Chapter 1 — Winter Current
Enforcer Nemirin Ereshti, kin Dvarraket—’called Ardent’—didn’t often wake up in someone else’s bed, but in the rare times it happened, she tended to be naked. At the moment, she wasn’t, and it took a bit of muzzy contemplation before she figured out why someone was breathing against her still-clad back.
Elbowing the blanket aside, she sat up carefully to avoid waking her pallet-partner. Zhahri’s familiar face scrunched in irritation, then smoothed. Her short-cropped hair made regular lumps beneath her night-scarf, her shoulders still as black-clad as Ardent’s. Around them, the Enforcement team snoozed under the eye-shaped cut-outs of a Shadow lantern, just bright enough to rob them of any solid patch of darkness.
Detainment, for their own good.
Ardent swallowed the bile that rose at the thought. Beyond the closed door, their supposed protectors were perhaps working, perhaps sleeping, perhaps mucking up this entire situation. They were her mother’s team: Regent Ereshti Anmari, out there sticking her fingers into daylight matters as if they interested her beyond her daughter’s involvement.
If she could pitch that meddling hag straight back to the Spindle, she would. But unless the sun had miraculously come out, Ereshti and her eiyensuriel ilk could walk abroad as much as they liked—and get into everyone’s business with smug abandon.
Crosslegged at the edge of the pallet, Ardent allowed herself one long moment of internal screaming, then let it go. She wasn’t blameless. The bruises on her neck and torso from the Void’s tentacles still ached, as did the knowledge that she’d gotten people killed. Not as many as would have died to the wraiths’ light-lances and the abominations’ claws and jaws, perhaps, but people who’d trusted her. Who’d expected she wouldn’t let rage and pain overpower her.
Beside the pallet lay her gear: Enforcer armor, kukris and truncheons, boots, hairpins, earhook, miscellaneous holdout blades and necessities. On top of it all, a broken sword, lit as if on purpose by a lantern’s eye-slit.
Her hand moved toward the hilt, with its eagle-headed pommel and worn-down grip, but she stopped herself a few inches short. Stupid to keep it, as if it was some talisman that could hold Captain Sarovy near. He was dead, his pieces half-collected, half-scattered like glass shards where he’d fallen.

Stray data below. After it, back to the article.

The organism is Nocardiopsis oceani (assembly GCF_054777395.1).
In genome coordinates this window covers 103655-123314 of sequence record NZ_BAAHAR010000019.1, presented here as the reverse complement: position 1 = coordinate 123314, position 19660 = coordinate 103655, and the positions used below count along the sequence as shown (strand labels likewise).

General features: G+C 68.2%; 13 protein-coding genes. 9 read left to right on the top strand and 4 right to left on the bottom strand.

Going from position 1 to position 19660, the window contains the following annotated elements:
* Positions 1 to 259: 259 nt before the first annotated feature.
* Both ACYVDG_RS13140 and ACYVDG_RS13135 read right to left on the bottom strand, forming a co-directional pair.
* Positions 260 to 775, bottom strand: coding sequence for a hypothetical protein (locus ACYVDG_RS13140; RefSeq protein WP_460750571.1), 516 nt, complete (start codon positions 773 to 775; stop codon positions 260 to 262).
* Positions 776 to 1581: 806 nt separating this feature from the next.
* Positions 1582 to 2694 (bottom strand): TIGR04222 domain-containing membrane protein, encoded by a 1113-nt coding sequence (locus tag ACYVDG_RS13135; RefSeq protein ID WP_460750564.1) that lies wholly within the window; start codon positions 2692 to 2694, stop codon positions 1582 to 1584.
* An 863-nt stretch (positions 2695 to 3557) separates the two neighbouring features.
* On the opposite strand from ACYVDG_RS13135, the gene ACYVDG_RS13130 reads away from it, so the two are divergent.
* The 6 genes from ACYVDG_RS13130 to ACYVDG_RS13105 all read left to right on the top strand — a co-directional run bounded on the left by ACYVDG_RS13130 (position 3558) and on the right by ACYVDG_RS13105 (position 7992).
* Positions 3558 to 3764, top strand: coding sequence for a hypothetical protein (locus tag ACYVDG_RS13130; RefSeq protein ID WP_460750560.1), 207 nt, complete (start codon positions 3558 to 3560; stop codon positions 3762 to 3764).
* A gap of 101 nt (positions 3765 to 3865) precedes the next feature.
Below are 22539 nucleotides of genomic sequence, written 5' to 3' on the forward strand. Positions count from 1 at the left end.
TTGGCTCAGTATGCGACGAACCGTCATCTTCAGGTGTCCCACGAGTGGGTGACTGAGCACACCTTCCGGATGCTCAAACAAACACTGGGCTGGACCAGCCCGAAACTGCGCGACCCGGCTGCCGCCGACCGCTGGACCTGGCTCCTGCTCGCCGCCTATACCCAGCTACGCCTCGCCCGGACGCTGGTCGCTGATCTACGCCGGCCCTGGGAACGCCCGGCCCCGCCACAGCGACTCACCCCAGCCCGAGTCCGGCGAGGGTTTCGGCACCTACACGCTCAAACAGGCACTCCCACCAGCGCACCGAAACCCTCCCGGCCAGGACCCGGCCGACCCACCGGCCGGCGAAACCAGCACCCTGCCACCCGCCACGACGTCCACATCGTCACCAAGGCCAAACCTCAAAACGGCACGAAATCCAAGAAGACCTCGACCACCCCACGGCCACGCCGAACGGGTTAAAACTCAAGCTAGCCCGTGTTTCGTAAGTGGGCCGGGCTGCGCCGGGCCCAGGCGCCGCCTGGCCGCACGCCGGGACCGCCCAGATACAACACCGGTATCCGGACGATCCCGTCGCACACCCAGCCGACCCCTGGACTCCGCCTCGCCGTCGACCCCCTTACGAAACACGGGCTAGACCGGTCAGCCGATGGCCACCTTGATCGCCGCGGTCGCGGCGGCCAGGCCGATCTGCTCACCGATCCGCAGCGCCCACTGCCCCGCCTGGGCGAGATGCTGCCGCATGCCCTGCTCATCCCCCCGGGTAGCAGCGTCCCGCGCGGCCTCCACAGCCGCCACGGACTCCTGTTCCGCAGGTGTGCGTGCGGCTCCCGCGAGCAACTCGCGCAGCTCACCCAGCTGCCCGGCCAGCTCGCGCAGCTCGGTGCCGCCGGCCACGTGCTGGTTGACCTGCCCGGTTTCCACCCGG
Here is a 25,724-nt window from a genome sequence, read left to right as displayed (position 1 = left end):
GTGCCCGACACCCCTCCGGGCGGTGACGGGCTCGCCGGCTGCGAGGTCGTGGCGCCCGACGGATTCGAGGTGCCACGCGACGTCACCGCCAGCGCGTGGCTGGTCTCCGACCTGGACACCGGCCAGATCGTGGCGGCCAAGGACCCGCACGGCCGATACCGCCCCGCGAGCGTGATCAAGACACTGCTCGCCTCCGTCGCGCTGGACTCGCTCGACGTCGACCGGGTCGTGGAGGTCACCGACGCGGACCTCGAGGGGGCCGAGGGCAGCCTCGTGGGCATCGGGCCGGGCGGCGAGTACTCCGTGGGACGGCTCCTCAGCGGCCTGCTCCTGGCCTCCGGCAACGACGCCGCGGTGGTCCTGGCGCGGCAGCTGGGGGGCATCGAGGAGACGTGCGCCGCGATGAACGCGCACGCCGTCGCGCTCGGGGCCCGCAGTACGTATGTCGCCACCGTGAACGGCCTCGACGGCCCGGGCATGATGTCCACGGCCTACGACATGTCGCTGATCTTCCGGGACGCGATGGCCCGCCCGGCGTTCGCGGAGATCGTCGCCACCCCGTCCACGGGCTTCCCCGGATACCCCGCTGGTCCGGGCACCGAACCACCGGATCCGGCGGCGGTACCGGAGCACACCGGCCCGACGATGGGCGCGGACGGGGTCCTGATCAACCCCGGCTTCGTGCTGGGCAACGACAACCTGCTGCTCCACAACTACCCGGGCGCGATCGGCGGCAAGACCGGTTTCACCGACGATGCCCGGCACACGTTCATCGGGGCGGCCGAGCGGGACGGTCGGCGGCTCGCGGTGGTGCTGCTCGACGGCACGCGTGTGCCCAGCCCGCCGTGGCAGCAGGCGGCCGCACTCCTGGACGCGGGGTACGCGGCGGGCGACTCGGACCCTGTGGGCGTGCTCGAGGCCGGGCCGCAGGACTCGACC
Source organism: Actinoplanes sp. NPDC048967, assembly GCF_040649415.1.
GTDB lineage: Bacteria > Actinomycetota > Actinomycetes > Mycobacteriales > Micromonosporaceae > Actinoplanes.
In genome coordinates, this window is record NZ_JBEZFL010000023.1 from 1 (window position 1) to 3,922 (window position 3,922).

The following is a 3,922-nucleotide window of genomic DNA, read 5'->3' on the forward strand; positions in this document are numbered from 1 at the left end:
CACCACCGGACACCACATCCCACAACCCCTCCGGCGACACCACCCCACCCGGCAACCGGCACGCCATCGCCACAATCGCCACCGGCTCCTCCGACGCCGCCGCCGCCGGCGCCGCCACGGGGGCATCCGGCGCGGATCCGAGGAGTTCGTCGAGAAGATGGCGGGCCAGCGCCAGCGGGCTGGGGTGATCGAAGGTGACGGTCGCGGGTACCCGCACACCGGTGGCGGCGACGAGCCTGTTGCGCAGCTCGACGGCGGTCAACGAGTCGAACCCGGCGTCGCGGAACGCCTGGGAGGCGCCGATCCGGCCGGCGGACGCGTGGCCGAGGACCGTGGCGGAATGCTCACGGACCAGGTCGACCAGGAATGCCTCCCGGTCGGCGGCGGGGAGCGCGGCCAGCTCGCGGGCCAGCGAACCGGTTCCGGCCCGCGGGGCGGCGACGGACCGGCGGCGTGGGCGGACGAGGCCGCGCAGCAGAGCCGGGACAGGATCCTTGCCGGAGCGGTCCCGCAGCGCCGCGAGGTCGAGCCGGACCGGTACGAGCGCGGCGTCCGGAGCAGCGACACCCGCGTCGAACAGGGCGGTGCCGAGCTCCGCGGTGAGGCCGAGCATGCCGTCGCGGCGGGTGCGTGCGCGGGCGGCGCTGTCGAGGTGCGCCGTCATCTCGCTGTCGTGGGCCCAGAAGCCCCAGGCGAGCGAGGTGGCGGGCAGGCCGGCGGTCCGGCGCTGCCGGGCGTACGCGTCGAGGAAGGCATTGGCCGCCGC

His killer, Field Marshal Rackmar, had escaped unpunished. He and his monsters had crushed a second Shadowland outpost, wrought mayhem on the city at large, and made off with Sarovy’s lancer-lieutenant, Linciard, before the teleport-block could be placed.
And today, like yesterday and the sunless time before it, she knew her mother would refuse to let her give chase.
They’d danced these same stupid steps before, both boiling with pride and will. In her opinion, it was the great failing of the Shadow Lord’s sprawling family. None of his daughters or grandchildren gained a drop of his easygoing ways. No, his daughters were shadow-copies of their mothers, and whether they raised their own children or sent them to a Shadow crèche, whether they lived sun-side or in the Realm, whether they kept contact with the fathers or did everything alone—it didn’t seem to matter. Mothers’ blood filled in all the shadow-gaps left by the god, delivering children far too like their mortal parent for anyone’s good.
Ardent was hardly the only second-gen to be at her mother’s throat. Still, the Scorpion traces in their lineage didn’t help.
An exhale, then she started armoring up. It was old routine, but the broken sword kept distracting her; too often she found herself staring at the eagle’s blank eye. She could have sworn there had once been an inscribed pupil. Was she going mad, or had it really vanished? Before Gwydren Greymark shattered it, it had been an heirloom blade, rich with slow-collected familial energy and linked to the Eagle Senket. Now its most notable trait was the stain of Rackmar’s blood from its last use.
She thought many things about that blood. None of them were permitted.
Boots on, kukris tucked into their harness, truncheons into loops, she rose and stuck the broken sword’s wrapped pieces through her belt. Her mother would sneer, but when had that stopped her? The earhook she left in a buttonhole for now. She didn’t want to talk.
“Where y’ goin’?” mumbled Zhahri from the pallet.
Ardent stiffened, then forced herself to relax. Right now, Zhahri technically outranked her, as Ereshti had rearranged the local Shadow hierarchy to leave Ardent in command of only Blaze Company, if that. In practice, though, Zhahri was her closest associate and the only Enforcer still speaking to her sociably. The rest all toed the new line.
“To the war,” she grumbled.
Zhahri gave a snort, pallet and blanket rustling as she sat up. “That’s your problem. You can’t stop thinking in those terms.”
“She started it.”
“She’s got authority. That doesn’t mean she’s unmovable. If you tried, I dunno, not shouting…”
“I don’t shout.”
“Well, I don’t know what else to call that tone of voice you both use, like you’re spitting knives instead of words. Ever since she died, you two—”
“I’m not talking about this,” Ardent grated, and lurched for the door.
Muffled curses rose as she clipped a few bodies in her trek across the pallets. She suppressed the spiteful urge to turn around and kick. Her mother wouldn’t be sun-side forever; it was stupid to burn bridges within Enforcement just because of Regency meddling.